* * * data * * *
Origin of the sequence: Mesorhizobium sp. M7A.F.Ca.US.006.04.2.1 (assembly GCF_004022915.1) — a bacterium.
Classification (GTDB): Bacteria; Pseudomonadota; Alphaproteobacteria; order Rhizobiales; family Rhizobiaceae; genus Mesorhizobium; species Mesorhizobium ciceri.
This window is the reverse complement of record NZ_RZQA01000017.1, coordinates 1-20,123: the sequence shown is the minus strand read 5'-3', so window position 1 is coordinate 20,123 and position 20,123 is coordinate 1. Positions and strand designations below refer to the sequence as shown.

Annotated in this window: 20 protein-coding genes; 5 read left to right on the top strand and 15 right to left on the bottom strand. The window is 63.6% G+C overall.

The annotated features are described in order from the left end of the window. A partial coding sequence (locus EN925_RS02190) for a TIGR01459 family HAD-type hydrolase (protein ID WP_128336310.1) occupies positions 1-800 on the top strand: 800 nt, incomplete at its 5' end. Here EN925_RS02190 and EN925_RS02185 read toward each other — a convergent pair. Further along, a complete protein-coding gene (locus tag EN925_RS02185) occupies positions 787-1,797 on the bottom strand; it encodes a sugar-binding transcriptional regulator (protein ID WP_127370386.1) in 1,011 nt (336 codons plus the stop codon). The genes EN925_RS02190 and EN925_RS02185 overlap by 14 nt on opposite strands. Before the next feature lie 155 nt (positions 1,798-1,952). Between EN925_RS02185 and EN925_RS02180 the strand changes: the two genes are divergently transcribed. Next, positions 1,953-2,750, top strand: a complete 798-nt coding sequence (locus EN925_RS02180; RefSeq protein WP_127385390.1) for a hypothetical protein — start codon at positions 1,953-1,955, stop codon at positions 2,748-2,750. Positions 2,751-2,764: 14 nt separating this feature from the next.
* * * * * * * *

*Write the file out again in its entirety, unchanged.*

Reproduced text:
Origin of the sequence: Mesorhizobium sp. M7A.F.Ca.US.006.04.2.1 (assembly GCF_004022915.1) — a bacterium.
Classification (GTDB): Bacteria; Pseudomonadota; Alphaproteobacteria; order Rhizobiales; family Rhizobiaceae; genus Mesorhizobium; species Mesorhizobium ciceri.
This window is the reverse complement of record NZ_RZQA01000017.1, coordinates 1-20,123: the sequence shown is the minus strand read 5'-3', so window position 1 is coordinate 20,123 and position 20,123 is coordinate 1. Positions and strand designations below refer to the sequence as shown.

Annotated in this window: 20 protein-coding genes; 5 read left to right on the top strand and 15 right to left on the bottom strand. The window is 63.6% G+C overall.

The annotated features are described in order from the left end of the window. A partial coding sequence (locus EN925_RS02190) for a TIGR01459 family HAD-type hydrolase (protein ID WP_128336310.1) occupies positions 1-800 on the top strand: 800 nt, incomplete at its 5' end. Here EN925_RS02190 and EN925_RS02185 read toward each other — a convergent pair. Further along, a complete protein-coding gene (locus tag EN925_RS02185) occupies positions 787-1,797 on the bottom strand; it encodes a sugar-binding transcriptional regulator (protein ID WP_127370386.1) in 1,011 nt (336 codons plus the stop codon). The genes EN925_RS02190 and EN925_RS02185 overlap by 14 nt on opposite strands. Before the next feature lie 155 nt (positions 1,798-1,952). Between EN925_RS02185 and EN925_RS02180 the strand changes: the two genes are divergently transcribed. Next, positions 1,953-2,750, top strand: a complete 798-nt coding sequence (locus EN925_RS02180; RefSeq protein WP_127385390.1) for a hypothetical protein — start codon at positions 1,953-1,955, stop codon at positions 2,748-2,750. Positions 2,751-2,764: 14 nt separating this feature from the next.